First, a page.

How should brands, advertisers, marketers and media companies alike re-evaluate the way they represent this group of consumers?
“One of the things we’ve seen come out of here is dad-vertising.” Instead of speaking to the housewife or stay-at-home mom, we need to show women in the modern-day home and workplace and do the same for dads. As previously mentioned, dads are now also driving decisions when it comes to products and household spending, and are actively involved in child care and playtime. “As traditional gender roles continue to blur, you need to speak to everyone about everything,” he reiterates.
Kurz gave some examples of ads that are directly speaking to dads. This #ShareTheLoad campaign portrays a father’s apology to his daughter for not helping his wife carry the load when it came to household chores and teaching his daughter that they're not her sole responsibility. It highlights the daily challenges faced by many working moms who are either single parents or in marriages where the belief of traditional roles still exist.
“The Cheerios ads that are speaking to the modern family in different ways.”
“Campbell's Soup is doing a great job at showing real-life parenting.”
“Then you have Barbie. The latest campaign is called Dads Who Play Barbie.”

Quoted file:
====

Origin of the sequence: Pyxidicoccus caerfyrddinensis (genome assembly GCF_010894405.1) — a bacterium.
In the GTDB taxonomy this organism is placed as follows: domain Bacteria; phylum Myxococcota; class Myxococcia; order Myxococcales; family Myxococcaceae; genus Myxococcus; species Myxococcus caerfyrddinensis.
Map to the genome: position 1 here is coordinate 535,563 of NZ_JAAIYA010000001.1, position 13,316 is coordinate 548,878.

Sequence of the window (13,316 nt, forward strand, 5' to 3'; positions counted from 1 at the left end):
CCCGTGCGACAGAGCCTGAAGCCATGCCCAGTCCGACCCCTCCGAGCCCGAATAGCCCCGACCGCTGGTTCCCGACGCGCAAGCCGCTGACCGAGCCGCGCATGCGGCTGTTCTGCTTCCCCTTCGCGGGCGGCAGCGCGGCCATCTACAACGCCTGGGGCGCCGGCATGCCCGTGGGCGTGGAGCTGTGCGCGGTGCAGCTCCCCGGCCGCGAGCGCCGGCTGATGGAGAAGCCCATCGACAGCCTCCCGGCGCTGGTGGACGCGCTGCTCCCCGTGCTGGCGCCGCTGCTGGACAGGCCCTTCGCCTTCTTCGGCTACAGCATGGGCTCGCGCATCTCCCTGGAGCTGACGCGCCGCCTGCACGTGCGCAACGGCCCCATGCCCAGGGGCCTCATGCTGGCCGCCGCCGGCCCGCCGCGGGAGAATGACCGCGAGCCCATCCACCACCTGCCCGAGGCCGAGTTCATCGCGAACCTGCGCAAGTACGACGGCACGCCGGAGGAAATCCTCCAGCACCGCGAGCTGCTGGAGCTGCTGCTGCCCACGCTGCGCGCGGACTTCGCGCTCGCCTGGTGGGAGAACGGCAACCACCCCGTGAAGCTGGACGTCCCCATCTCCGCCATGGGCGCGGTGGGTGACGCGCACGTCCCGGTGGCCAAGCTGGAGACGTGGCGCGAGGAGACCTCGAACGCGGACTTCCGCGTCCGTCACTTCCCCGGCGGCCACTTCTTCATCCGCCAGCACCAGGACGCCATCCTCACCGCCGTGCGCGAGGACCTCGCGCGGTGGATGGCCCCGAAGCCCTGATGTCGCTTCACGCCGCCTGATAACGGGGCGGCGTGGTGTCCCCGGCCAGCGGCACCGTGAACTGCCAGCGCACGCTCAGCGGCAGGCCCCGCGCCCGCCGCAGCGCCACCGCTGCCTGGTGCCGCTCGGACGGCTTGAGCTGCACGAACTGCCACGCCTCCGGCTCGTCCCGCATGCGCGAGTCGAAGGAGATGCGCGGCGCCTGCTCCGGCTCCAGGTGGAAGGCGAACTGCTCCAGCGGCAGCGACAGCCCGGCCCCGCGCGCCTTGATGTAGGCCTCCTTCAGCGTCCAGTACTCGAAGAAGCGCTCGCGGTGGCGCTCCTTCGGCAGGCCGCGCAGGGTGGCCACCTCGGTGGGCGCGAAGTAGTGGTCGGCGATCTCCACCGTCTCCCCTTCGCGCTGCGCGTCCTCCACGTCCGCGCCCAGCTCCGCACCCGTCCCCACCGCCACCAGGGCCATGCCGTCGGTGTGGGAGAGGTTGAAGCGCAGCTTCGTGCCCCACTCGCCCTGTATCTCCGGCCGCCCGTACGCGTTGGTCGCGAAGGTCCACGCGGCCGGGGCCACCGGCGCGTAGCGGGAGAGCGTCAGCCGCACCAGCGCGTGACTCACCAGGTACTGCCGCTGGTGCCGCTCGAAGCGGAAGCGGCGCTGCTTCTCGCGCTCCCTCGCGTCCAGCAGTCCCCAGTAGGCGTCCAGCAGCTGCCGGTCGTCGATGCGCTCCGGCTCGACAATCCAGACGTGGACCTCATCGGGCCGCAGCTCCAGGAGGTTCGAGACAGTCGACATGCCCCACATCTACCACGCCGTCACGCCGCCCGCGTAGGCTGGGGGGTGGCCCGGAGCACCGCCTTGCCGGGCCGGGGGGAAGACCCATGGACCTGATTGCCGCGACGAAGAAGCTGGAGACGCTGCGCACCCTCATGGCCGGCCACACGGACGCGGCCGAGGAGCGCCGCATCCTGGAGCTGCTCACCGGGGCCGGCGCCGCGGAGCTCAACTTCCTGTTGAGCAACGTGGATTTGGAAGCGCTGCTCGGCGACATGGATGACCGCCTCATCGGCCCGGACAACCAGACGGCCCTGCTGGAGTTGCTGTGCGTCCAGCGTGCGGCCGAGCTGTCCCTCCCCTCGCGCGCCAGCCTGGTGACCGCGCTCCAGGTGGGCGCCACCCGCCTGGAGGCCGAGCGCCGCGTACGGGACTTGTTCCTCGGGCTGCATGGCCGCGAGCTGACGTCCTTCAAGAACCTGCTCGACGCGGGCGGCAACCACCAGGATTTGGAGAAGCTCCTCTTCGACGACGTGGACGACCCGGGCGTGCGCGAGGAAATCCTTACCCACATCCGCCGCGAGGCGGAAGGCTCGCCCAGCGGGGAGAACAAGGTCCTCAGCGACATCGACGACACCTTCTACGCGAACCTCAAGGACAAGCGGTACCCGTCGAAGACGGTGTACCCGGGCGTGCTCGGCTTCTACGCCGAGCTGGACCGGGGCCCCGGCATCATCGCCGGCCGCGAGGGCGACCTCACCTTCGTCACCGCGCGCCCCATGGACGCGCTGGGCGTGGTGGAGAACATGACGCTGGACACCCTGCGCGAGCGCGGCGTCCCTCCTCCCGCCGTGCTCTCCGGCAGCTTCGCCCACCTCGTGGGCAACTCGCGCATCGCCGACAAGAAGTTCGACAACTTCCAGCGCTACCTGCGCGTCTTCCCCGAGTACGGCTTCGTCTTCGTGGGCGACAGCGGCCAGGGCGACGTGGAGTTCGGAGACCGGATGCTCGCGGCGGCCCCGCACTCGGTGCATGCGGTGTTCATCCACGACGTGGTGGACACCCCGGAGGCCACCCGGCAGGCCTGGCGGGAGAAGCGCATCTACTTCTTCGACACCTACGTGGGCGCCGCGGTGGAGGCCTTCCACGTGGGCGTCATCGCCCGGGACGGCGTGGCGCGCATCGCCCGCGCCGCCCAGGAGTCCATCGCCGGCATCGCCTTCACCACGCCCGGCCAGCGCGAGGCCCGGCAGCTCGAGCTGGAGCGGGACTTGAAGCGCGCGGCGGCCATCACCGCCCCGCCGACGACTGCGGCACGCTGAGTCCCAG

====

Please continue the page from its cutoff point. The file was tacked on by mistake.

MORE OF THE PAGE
Using the Barbie example, with the dolls now taking on different shapes and sizes, the toy company has completely re-invented what the franchise means, and they’ve done so by simply asking the question, ‘What was Barbie there to do?’ “It was there to empower girls. How do we empower girls today? We need to do that in a different way, and that means we have to mix it up a little bit.”
Nostalgia is another thing. Gen Xers have been around for a while, since the beginning of Alvin and the Chipmunks and Teenage Mutant Ninja Turtles, and now we’re bringing the like to a whole new generation. We should try to empower Gen Xers to share some of that stuff with the next generation, with their kids, concludes Kurz. “Who doesn’t want to sit there and watch SpongeBob SquarePants, for those who grew up watching SpongeBob?”